The Cotswolds is a large area known for its hills, medieval villages, and thatched-roof houses. The buildings in the Cotswolds are all made from local limestone, which gives them a warm honey colour.

Charming cottages in the Cotswolds

Take a relaxing weekend trip in the charming Cotswolds cottages

People love the Cotswolds for the abundance of walking and biking trails that pass through the quaint English villages. The best time to visit the Cotswolds is between June and August, when the lavender is in full bloom. Some say that the Lavender fields in the Cotswolds can compete with the famous fields in Provence, France.

Antique shoppers love the Cotswolds for the famous Cirencester Antique and Collector’s market. Every Friday you can browse the markets and discover a large selection of antique treasures and street market stalls.

Regardless of how you spend your weekend, don’t leave Cotswold without trying the famous Cotswold cheese. It is a regional cow’s milk cheese that is flavoured with chives and onions and is made from cow’s milk.



Booking.com

2. Pembrokeshire – The Quintessential Seaside Weekend Trip

Even though it’s not in England, Pembrokeshire is popular among tourists from England and Wales since it has one of the most beautiful coastlines in the UK.  This region is best suited for an extended weekend trip.

With historic architecture and spectacular coastline, Pembrokeshire really has something to offer everyone. This region offers excellent food and drink, beautiful beaches, and historic Victorian-era villages. One of the most popular activities in Pembrokeshire is to hike the National Park along the coast. The Pembrokeshire Coast Path makes it accessible for casual pedestrians and serious hikers alike.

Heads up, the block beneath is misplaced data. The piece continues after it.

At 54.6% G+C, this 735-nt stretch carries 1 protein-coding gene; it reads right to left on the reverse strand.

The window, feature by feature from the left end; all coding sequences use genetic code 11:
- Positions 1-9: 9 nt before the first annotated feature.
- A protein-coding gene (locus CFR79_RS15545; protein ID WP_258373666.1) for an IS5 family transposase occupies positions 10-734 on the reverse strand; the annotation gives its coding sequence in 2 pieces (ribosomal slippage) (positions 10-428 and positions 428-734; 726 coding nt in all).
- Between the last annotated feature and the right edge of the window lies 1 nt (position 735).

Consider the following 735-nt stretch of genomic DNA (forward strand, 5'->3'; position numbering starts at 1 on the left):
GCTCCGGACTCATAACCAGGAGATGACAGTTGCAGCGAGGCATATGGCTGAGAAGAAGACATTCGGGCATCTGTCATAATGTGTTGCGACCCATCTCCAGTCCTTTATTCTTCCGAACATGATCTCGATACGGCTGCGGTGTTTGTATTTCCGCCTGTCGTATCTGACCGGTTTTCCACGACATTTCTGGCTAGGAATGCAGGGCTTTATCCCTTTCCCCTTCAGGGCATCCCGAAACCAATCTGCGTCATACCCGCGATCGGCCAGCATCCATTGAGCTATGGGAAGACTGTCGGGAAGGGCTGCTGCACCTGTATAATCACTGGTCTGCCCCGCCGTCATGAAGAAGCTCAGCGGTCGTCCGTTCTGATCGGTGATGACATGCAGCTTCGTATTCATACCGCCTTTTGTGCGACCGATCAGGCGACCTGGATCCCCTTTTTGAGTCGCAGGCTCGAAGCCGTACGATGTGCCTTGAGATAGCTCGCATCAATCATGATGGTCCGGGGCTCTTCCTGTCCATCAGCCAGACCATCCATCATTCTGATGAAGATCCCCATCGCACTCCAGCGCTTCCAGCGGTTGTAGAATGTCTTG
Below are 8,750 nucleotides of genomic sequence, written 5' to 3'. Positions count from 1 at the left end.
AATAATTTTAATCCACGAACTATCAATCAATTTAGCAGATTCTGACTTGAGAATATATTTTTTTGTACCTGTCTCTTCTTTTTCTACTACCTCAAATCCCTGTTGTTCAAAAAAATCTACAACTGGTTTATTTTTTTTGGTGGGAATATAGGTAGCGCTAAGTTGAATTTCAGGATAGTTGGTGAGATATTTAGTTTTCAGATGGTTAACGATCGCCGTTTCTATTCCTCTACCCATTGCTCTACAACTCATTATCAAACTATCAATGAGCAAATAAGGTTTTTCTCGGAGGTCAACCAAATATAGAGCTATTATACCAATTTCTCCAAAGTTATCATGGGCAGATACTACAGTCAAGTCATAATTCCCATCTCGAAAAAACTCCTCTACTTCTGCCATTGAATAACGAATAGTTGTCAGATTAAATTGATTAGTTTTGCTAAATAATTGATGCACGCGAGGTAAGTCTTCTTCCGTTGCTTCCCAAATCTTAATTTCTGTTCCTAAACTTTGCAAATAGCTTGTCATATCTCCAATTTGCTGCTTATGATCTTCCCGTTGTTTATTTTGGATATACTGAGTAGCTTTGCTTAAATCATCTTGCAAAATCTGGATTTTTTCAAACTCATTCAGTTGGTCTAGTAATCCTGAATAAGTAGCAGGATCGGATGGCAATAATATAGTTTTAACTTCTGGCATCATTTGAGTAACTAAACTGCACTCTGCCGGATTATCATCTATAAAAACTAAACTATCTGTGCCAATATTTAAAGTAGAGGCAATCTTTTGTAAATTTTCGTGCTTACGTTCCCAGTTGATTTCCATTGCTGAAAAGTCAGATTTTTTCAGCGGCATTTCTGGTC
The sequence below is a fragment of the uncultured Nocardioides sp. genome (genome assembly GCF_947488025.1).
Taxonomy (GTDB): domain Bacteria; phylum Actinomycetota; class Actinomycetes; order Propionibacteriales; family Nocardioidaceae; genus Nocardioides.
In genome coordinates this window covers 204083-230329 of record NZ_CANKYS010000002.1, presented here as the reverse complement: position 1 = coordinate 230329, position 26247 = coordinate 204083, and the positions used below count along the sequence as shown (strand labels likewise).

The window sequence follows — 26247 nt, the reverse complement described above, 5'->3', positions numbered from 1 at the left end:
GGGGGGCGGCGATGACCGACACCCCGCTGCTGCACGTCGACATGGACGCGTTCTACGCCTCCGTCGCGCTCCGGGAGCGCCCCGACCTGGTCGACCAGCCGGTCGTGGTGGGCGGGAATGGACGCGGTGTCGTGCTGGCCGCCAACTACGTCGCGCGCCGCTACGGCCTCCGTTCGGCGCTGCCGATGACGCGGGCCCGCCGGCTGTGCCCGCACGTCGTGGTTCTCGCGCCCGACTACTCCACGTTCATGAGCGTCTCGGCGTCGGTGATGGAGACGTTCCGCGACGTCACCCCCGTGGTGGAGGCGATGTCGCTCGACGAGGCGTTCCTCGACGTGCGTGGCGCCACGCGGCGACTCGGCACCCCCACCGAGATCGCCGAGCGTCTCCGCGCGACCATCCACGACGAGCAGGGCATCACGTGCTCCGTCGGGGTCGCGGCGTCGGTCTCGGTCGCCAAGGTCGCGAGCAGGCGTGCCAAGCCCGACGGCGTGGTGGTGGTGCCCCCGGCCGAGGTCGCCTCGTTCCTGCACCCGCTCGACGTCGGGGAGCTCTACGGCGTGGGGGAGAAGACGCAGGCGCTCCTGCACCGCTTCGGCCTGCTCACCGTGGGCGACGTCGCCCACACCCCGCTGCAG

UK Weekend Breaks - Pembrokeshire

Take in the sunset on The Pembrokeshire Coast Path

Pembrokeshire is also home to several historical architectural sites. Pembroke Castle, Carew Castle, and St. Cathedral David are the main highlights. In Pembrokeshire, there’s even “Stonehenge of Wales”, one of the best Neolithic dolmens that still exists today.

The best way to spend your weekend trip in Pembrokeshire is to rent one of the available UK Holiday cottages on the weekends. These days, most cottage owners list their places on booking.com, so you can browse around to find a place that suits your needs.

1. Cornwall – Beautiful and Unique

This county in southwestern England is surrounded by water to the north, south, and east. Cornwall features a proud Celtic culture which makes it one of the best weekend trips in England. Since there is so much to do, we would recommend taking at least a whole weekend to explore all that Cornwall has to offer.

Take a stroll on Land’s End Trail, the most south-west point of England. Cornwall has more than 300 miles of walking trails along the coastline with spectacular cliffs, dunes, and medieval villages.

Cornwall England’s Land’s End Trail 

Cornwall England’s Land’s End Trail

Cornwall cannot be mentioned without thinking of specific food traditions. Maybe you just want to spend your UK weekend break as more of a culinary vacation, indulging in Cornwall’s gastronomic pleasures — we’re not judging! From Cornish meat pasties, Cornish Heavy Cake, saffron buns, Cornish ice cream, Cornish fudge, there is more than enough regional specialities to keep you busy! During your weekend getaway, you might even want to take a cooking class to learn all about how to make traditional Cornish Pasties.

One of the unique places in Cornwall is the Eden Project. This ecological park and educational project site holds the distinction of being the world’s largest indoor rainforest. The section is full of biomes that showcase a number of the most important plants in the world. At night, the biomes are illuminated with colourful light displays and the atmosphere is simply magical.

Cornwall England’s Eden Project

Cornwall England’s Eden Project



Booking.com